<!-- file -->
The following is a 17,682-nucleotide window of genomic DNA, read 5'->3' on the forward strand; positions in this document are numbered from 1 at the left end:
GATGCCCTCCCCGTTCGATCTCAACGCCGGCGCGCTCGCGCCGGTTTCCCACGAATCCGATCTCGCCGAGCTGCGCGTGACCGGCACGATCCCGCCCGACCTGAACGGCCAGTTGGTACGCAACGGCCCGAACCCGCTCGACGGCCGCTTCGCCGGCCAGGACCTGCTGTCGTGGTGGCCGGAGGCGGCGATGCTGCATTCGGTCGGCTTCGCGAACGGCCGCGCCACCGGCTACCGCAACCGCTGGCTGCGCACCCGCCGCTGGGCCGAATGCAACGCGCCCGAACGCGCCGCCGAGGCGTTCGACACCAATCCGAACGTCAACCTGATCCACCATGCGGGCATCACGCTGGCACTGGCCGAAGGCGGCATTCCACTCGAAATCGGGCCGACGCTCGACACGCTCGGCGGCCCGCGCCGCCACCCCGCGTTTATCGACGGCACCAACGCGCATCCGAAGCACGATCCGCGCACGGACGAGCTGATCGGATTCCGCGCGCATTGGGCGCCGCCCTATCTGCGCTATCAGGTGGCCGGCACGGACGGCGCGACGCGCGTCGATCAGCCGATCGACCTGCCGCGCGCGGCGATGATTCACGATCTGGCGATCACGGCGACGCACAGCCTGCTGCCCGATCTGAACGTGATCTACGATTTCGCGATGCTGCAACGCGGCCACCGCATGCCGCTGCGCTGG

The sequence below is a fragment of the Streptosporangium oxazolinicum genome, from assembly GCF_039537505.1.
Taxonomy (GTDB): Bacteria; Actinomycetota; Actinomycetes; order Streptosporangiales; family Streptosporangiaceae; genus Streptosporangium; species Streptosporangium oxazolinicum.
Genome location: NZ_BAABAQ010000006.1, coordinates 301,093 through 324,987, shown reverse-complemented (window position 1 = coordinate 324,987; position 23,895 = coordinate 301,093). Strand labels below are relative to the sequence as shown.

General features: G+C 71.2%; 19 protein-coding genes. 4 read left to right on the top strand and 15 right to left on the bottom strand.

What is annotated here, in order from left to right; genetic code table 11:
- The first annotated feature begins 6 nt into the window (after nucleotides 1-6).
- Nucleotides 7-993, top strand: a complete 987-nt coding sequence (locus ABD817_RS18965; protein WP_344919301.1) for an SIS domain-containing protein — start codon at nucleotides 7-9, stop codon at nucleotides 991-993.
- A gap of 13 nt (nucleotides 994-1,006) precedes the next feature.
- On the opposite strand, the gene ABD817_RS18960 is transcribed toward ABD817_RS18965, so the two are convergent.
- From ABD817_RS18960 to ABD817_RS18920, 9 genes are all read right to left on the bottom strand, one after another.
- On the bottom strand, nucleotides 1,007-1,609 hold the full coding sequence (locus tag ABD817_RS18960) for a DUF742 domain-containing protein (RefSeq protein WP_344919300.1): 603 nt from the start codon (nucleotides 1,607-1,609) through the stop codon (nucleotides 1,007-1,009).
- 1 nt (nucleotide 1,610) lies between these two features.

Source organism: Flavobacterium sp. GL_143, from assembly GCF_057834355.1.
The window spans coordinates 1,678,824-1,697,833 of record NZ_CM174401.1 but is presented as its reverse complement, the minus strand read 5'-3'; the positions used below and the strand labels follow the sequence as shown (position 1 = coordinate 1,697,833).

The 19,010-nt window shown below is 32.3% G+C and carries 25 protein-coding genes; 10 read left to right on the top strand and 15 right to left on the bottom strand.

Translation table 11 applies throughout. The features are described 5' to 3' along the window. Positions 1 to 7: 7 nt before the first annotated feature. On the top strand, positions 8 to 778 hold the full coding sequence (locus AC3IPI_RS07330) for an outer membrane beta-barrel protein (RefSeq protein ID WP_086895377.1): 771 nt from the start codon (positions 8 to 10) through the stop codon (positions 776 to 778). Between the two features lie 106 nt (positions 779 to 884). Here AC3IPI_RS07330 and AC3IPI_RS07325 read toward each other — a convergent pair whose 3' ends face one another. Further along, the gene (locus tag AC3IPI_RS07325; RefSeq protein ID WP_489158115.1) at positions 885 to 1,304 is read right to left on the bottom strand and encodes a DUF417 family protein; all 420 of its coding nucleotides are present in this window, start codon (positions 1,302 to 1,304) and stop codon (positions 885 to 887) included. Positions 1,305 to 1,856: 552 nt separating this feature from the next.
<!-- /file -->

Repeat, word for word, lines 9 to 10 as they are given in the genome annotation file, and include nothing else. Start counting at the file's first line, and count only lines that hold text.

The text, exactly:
- Nucleotides 7-993, top strand: a complete 987-nt coding sequence (locus ABD817_RS18965; protein WP_344919301.1) for an SIS domain-containing protein — start codon at nucleotides 7-9, stop codon at nucleotides 991-993.
- A gap of 13 nt (nucleotides 994-1,006) precedes the next feature.